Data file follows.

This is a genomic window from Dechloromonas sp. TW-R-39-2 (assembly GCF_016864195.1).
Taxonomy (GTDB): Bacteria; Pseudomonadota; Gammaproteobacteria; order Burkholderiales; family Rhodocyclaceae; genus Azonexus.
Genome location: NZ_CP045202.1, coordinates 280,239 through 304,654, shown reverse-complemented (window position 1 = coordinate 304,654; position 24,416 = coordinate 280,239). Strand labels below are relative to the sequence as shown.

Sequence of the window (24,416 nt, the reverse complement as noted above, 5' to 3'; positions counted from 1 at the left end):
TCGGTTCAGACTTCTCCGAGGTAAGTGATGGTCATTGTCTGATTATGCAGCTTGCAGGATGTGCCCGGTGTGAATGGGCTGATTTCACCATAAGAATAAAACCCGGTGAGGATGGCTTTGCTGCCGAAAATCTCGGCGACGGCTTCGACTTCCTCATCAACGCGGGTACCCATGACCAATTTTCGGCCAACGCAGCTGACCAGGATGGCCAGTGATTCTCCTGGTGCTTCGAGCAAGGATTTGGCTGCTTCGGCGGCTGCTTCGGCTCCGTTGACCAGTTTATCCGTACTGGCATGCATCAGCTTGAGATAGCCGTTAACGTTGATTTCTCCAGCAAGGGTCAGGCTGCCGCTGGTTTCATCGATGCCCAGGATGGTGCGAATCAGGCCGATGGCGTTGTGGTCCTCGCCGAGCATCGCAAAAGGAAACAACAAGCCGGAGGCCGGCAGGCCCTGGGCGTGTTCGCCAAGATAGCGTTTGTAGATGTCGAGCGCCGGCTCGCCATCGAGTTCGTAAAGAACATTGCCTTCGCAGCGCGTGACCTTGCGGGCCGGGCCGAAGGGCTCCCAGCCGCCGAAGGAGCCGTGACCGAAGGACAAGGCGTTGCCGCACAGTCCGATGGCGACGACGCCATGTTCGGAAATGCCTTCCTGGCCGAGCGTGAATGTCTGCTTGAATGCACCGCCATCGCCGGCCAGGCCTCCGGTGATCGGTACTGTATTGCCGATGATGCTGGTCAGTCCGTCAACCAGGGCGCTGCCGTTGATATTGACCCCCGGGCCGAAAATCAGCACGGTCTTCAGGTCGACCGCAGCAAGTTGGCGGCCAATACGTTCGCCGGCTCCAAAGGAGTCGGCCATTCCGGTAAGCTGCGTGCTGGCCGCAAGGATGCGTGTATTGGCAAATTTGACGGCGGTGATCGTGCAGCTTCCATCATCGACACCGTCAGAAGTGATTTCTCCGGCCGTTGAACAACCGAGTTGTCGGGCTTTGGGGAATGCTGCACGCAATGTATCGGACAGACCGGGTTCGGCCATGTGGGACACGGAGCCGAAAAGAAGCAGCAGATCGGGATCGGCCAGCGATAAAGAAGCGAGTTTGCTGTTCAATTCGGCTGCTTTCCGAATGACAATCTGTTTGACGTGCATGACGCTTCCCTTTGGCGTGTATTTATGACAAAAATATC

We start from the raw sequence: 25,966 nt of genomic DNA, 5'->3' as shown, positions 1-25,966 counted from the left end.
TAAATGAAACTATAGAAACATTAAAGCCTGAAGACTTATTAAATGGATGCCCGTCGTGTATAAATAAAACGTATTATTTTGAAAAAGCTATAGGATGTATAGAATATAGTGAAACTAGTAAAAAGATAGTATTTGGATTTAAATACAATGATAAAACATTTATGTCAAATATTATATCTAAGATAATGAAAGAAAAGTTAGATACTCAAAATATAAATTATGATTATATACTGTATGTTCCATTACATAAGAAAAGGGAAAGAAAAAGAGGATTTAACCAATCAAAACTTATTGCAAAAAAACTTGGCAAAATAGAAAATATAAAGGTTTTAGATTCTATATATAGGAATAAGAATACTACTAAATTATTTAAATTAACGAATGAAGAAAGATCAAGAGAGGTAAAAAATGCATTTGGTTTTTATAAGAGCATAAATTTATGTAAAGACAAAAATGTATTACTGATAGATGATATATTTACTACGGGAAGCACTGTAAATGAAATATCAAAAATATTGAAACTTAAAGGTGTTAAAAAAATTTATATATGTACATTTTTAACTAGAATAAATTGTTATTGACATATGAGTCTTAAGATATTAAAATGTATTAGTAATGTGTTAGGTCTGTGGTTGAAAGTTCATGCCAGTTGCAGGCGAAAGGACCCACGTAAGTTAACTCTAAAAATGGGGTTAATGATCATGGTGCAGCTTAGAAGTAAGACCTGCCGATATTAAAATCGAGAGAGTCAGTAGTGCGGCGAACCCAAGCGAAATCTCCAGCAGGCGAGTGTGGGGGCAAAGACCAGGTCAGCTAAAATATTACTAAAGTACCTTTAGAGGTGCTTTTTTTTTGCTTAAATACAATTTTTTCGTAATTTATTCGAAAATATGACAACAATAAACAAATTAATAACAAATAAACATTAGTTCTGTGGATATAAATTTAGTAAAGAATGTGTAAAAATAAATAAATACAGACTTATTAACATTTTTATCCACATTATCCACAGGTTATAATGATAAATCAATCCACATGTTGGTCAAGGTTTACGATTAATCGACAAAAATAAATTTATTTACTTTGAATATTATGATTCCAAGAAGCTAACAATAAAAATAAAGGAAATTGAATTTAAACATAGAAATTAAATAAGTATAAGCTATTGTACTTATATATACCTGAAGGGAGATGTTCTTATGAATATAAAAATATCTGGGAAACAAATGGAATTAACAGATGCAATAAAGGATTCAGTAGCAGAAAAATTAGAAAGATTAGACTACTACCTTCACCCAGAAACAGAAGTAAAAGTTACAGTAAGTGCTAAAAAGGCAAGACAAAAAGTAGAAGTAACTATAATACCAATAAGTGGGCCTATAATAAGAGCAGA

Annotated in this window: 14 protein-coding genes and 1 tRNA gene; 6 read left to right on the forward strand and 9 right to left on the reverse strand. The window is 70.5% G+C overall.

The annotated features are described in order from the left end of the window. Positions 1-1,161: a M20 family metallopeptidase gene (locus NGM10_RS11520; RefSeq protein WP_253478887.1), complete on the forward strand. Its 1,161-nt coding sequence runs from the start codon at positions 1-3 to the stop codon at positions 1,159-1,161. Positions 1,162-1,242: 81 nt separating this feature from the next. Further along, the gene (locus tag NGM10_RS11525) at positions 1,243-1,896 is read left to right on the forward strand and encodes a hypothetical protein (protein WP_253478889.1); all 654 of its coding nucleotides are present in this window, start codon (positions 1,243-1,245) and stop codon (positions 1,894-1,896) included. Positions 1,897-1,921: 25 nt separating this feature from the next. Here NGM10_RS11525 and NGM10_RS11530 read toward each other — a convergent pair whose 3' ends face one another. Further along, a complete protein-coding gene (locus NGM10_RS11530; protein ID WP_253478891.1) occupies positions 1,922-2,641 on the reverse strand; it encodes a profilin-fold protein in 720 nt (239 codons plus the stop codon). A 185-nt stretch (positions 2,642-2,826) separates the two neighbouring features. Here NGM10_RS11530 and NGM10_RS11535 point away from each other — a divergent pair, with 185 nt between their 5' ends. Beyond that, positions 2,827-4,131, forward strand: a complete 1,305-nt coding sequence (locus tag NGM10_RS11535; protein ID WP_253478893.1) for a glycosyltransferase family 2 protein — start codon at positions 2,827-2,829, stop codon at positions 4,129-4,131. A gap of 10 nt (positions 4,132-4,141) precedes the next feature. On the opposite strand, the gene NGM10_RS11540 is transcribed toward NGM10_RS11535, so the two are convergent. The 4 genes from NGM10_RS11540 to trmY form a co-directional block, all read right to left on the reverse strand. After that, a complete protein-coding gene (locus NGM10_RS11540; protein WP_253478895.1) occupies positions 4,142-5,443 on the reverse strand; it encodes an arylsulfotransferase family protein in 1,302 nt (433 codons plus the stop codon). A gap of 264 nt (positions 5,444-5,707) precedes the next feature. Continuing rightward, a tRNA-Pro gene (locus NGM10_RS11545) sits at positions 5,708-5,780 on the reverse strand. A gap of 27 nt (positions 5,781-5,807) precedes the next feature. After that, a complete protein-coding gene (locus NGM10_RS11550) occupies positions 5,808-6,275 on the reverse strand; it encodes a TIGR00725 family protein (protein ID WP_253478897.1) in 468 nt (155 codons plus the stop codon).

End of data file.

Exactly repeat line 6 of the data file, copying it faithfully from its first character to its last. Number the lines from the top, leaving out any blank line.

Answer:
We start from the raw sequence: 25,966 nt of genomic DNA, 5'->3' as shown, positions 1-25,966 counted from the left end.